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Influence of extended dwell time during pre- and main compression on the properties of ibuprofen tablets
Journal Contribution - Journal Article
The low melting point, poor flow, physico-mechanical properties (particle size distribution, shape, particle surface roughness) and deformation mechanism of ibuprofen in combination with its high dose in tablets all contribute to the problems observed during the compaction of ibuprofen-based formulations. Since ibuprofen is plastically and elastically deforming, the rate of compaction plays an important role in both the final tablet properties and the risk of capping, laminating and sticking to the punches. While the compaction rate in most tableting machines is only determined by the tableting speed, the high speed rotary tableting machine used in this research project (MODUL (TM) P, GEA Process Engineering, Halle, Belgium) can adjust and control the dwell time independently from the tableting speed, using an air compensator which allows displacement of the upper (pre-) compression roller. The effect of this machine design on process parameters and tablet properties was investigated. Granules containing 80% ibuprofen were compressed into tablets at 250, 500 and 1000 tablets per minute via double compression (pre- and main compression) with or without extended dwell time. Prior to tableting, granule properties were determined. Process parameters and tablet properties were analyzed using Multivariate Data Analysis. Principal Component Analysis provided an overview of the main phenomena determining the tableting process and Partial Least Squares Analysis unveiled the main variables contributing to the observed differences in the tablet properties.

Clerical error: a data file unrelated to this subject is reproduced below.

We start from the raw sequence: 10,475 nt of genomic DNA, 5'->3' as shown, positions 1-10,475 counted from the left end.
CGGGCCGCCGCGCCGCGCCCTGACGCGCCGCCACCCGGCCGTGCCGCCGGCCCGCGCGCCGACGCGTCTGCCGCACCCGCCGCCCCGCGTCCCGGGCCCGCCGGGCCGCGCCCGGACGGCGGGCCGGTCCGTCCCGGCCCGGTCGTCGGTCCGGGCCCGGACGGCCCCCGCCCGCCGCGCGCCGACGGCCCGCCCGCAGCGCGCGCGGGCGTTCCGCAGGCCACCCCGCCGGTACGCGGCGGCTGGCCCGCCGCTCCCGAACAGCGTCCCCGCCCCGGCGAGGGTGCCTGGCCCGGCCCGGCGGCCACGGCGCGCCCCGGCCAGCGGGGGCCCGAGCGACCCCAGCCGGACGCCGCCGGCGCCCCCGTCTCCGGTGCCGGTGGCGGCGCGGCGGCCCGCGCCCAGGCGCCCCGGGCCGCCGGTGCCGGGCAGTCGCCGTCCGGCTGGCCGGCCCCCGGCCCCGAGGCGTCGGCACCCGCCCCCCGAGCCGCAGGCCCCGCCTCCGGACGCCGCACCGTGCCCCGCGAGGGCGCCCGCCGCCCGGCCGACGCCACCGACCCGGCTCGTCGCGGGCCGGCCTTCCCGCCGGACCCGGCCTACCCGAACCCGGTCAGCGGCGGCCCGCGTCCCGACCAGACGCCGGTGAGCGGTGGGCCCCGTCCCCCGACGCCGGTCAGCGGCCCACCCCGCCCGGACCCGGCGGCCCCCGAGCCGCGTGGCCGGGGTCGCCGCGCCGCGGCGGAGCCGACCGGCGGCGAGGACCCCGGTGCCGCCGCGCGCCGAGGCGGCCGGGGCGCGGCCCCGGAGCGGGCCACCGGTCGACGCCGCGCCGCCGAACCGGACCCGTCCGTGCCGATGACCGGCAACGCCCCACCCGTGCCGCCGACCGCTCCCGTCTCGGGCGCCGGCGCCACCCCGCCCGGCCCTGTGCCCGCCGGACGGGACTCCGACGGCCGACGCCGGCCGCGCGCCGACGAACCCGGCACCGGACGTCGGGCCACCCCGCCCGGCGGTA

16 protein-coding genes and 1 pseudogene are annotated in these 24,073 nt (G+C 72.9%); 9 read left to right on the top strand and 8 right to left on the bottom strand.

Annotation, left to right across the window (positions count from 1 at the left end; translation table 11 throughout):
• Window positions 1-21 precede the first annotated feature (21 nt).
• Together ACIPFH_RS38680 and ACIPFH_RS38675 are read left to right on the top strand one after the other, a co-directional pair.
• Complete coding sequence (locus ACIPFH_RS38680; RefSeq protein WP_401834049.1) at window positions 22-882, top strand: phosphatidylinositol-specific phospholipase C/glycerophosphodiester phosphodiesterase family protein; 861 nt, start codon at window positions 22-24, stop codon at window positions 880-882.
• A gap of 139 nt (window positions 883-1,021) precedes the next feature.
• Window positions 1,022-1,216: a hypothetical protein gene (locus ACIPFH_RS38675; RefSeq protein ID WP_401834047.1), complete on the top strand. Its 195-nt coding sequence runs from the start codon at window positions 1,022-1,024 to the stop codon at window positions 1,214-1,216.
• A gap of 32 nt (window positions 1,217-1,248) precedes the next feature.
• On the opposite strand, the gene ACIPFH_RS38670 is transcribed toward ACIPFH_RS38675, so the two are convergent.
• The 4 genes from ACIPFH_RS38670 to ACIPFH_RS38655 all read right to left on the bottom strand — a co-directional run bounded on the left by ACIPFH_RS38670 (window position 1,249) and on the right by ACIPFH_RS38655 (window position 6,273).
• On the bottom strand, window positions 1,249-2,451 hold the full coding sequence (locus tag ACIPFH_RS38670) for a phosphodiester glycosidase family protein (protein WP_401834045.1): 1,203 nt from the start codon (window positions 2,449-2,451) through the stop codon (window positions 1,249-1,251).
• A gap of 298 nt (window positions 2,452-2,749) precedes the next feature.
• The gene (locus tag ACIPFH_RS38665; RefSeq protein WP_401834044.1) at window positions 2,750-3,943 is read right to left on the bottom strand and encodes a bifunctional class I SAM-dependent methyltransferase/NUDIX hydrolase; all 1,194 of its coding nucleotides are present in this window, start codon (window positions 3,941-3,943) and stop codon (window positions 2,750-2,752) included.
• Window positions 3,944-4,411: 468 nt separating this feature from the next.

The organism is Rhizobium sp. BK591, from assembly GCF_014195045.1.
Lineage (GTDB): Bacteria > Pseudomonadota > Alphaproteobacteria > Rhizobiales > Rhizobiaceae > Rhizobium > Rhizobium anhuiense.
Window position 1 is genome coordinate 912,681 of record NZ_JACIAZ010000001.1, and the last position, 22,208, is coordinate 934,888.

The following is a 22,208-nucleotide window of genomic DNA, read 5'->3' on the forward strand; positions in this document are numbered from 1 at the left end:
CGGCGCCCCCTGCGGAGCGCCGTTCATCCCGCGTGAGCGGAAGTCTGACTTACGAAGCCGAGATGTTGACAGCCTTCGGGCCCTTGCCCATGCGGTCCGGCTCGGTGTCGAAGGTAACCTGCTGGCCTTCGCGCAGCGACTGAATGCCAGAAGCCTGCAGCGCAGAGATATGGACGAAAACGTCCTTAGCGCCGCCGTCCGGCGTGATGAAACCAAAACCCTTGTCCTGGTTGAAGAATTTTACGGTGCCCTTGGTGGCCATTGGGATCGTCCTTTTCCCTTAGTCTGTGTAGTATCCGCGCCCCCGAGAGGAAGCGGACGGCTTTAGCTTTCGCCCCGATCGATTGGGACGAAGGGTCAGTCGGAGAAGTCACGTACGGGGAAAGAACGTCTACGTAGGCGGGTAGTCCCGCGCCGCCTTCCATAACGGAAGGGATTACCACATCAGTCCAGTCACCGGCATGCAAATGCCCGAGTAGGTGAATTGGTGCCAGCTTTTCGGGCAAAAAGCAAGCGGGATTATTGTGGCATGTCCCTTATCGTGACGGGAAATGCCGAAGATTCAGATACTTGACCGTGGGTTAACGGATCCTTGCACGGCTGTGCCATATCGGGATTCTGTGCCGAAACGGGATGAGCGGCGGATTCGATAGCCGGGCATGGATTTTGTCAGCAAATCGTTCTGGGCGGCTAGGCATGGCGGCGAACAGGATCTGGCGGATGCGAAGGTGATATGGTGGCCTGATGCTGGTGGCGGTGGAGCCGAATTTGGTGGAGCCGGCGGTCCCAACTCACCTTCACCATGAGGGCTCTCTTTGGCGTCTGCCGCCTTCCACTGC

Journal: European Journal of Pharmaceutics and Biopharmaceutics
Pages: 300 - 315